Guyana on course to surpass Venezuela in oil production

– economist predicts 700,000 barrels per day by 2025

The oil blocks offshore Guyana

With its current production of 100,000 barrels of oil per day, Guyana could very well surpass its next-door neighbour Venezuela, once an oil-producing powerhouse, when it comes to oil production.
This is according to an S&P Global Platts report, which quoted Inter American Development Bank (IDB) Energy Economist Lenin Balza who was at the time speaking at a Platts Petroleum and Energy Virtual conference focused on the Americas.
“I believe we can see Guyana producing more than 700,000 b/d by 2025. If Guyana continues this trend, it is going to surpass Venezuela […] of course Venezuela has its own problems right now,” he said.
Venezuela has steadily turned up its rhetoric when it comes to its claim to Guyana’s Essequibo region and maritime zone, where the oil production is taking place, since oil was discovered in the Stabroek Block by ExxonMobil in 2015.
In recent months, Guyana has been forced to endure a ramping up of aggression by the Venezuelans, including incursions into Guyana’s maritime and airspace. The most recent of these incursions was earlier this month, when two Russian-made Sukhoi SU-30 fighter jets belonging to Venezuela flew over the Region Seven village of Eteringbang.
This occurred a little over a month after Venezuela illegally detained 12 local fishermen in Guyana’s maritime space. The vessels, Lady Nayera and Sea Wolf, and their crews were operating off the coast of Waini Point in Guyana’s Exclusive Economic Zone (EEZ) when they were intercepted by a Venezuelan naval vessel illegally traversing Guyana’s waters.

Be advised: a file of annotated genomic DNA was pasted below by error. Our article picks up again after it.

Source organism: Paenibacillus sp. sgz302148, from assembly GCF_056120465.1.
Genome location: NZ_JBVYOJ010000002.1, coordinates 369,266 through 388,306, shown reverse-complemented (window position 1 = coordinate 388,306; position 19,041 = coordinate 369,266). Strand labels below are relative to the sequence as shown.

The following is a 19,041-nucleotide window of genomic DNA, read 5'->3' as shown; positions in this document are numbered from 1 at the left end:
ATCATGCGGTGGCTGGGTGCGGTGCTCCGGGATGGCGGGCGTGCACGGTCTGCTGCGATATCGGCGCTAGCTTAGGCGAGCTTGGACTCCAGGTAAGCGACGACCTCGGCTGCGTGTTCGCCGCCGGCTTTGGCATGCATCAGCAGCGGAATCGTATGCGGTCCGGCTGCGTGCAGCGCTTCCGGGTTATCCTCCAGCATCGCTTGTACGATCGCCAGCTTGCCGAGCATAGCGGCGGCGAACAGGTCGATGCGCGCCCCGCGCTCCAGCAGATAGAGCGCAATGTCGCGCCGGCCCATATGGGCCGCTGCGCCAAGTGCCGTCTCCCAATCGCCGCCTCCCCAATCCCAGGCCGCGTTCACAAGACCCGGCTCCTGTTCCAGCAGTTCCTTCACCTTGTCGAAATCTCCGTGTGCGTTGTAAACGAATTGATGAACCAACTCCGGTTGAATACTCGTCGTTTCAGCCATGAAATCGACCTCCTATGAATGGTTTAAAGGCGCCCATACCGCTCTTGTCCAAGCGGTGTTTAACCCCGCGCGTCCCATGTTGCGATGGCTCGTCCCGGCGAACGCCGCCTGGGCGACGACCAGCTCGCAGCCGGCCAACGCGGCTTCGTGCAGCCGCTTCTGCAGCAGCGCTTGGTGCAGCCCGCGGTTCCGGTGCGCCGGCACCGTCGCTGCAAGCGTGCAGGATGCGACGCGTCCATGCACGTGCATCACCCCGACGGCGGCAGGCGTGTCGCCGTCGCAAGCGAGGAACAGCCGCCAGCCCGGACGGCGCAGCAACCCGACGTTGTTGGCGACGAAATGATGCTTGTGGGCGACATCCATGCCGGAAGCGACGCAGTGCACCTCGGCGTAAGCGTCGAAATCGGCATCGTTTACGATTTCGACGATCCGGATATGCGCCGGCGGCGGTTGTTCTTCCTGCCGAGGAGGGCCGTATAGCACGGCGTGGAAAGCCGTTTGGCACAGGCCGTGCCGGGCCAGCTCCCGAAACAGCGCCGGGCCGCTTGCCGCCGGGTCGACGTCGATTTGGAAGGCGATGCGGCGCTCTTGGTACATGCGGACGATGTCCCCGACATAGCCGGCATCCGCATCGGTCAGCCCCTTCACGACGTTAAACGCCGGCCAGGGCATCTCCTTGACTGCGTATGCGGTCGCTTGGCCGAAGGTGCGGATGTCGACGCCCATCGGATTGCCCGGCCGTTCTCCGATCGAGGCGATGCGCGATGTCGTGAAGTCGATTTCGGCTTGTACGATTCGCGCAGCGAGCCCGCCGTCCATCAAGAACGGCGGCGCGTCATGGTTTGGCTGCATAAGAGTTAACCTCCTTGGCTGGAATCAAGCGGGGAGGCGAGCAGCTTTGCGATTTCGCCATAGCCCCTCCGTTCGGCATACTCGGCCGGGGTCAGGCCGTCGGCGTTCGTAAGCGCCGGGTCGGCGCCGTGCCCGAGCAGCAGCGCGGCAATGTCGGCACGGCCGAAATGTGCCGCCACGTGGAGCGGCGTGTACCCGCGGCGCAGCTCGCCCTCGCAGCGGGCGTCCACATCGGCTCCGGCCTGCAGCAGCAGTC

After local and international outcry that included Venezuela being summoned to the Organisation of American States (OAS) Permanent Council, the fishermen were released and returned home.
S&P Global Platts meanwhile, also referenced another of Guyana’s neighbours, Brazil, in discussions about oil and gas. In a recent Platts report, it was pointed out that Brazil has to now compete with Guyana and Uruguay in order to secure oil investments from around the globe.
“The current scenario requires flexibility because Brazil now faces competition for oil investments from countries around the globe, including neighbours such as Guyana and Uruguay, officials said. The two countries both plan licencing sales in 2021, with Guyana drawing intense interest after ExxonMobil made 18 discoveries in the Stabroek Block,” the report stated.
Guyana, with US oil giant ExxonMobil as the operator, began producing oil on December 20, 2019, in the Stabroek Block. Guyana’s oil revenues are being banked in the New York Federal Reserve Bank, where it is earning interest.
ExxonMobil has also established an ambitious oil exploration plan for 2021 offshore Guyana. Over the past few weeks, Exxon, the only company to have found and started producing oil in local waters, has been making preparations to drill simultaneous deepwater wells in both the Stabroek and Canje Blocks.
And prior to January month-end, Exxon was producing 130,000 barrels of oil per day (bpd). However, in the latter part of January, the company had announced that it was experiencing technical problems with the seal on its Liza Destiny Floating Production Storage and Offloading (FPSO) vessel’s flash gas compressor. The problem resulted in Exxon having to reduce its production to 120,000 bpd and also conduct routine flaring.
Canadian-owned CGX Energy also has plans to drill wells this year. Its Kawa-1 well, which is earmarked for the Corentyne Block, will be drilled to a depth of approximately 6500 metres in 370-metre-deep water.
On the other hand, its Makarapan-1 exploration well will be drilled in the Demerara Block to a total depth of approximately 3500 metres in water depth of approximately 1000 metres.